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Proc Natl Acad Sci U S A. 2010 Mar 30;107(13):5833-8. doi: 10.1073/pnas.0911691107. Epub 2010 Mar 15.

Principles of conduction and hydrophobic gating in K+ channels.

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DE Shaw Research, New York, NY 10036, USA.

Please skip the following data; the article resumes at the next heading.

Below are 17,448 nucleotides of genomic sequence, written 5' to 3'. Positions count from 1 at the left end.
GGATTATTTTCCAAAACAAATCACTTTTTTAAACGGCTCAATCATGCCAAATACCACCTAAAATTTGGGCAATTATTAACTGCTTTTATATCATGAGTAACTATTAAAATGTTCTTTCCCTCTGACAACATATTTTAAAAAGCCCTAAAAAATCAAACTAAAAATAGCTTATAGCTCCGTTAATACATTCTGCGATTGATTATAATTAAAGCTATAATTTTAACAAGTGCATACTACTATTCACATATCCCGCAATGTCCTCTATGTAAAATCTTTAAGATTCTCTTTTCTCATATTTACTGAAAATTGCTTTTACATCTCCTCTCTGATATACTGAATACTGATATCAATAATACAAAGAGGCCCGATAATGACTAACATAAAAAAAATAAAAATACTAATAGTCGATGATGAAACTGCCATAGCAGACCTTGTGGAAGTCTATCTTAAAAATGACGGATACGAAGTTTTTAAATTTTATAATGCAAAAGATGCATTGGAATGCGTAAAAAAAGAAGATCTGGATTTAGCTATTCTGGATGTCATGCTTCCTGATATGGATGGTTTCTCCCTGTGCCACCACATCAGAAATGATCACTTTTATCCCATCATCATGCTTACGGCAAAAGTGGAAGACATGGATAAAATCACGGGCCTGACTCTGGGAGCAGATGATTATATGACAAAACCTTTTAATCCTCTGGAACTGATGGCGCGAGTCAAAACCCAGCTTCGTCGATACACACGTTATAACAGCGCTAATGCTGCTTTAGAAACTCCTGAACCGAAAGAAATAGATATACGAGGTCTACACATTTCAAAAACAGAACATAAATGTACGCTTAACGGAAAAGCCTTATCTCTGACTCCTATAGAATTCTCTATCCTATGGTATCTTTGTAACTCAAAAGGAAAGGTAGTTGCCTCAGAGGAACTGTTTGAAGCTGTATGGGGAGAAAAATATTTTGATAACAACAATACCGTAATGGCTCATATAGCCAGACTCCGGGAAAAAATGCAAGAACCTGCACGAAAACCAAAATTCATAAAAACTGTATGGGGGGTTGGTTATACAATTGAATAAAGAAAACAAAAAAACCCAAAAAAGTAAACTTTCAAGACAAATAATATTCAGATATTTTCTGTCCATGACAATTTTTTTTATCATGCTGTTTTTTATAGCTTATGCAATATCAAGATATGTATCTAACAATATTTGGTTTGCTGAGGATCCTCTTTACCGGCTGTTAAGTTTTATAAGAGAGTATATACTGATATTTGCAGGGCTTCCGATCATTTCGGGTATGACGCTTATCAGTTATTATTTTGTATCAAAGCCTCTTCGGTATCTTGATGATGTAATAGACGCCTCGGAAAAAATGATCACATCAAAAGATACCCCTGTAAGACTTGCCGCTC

We present the first atomic-resolution observations of permeation and gating in a K(+) channel, based on molecular dynamics simulations of the Kv1.2 pore domain. Analysis of hundreds of simulated permeation events revealed a detailed conduction mechanism, resembling the Hodgkin-Keynes "knock-on" model, in which translocation of two selectivity filter-bound ions is driven by a third ion; formation of this knock-on intermediate is rate determining. In addition, at reverse or zero voltages, we observed pore closure by a novel "hydrophobic gating" mechanism: A dewetting transition of the hydrophobic pore cavity-fastest when K(+) was not bound in selectivity filter sites nearest the cavity-caused the open, conducting pore to collapse into a closed, nonconducting conformation. Such pore closure corroborates the idea that voltage sensors can act to prevent pore collapse into the intrinsically more stable, closed conformation, and it further suggests that molecular-scale dewetting facilitates a specific biological function: K(+) channel gating. Existing experimental data support our hypothesis that hydrophobic gating may be a fundamental principle underlying the gating of voltage-sensitive K(+) channels. We suggest that hydrophobic gating explains, in part, why diverse ion channels conserve hydrophobic pore cavities, and we speculate that modulation of cavity hydration could enable structural determination of both open and closed channels.

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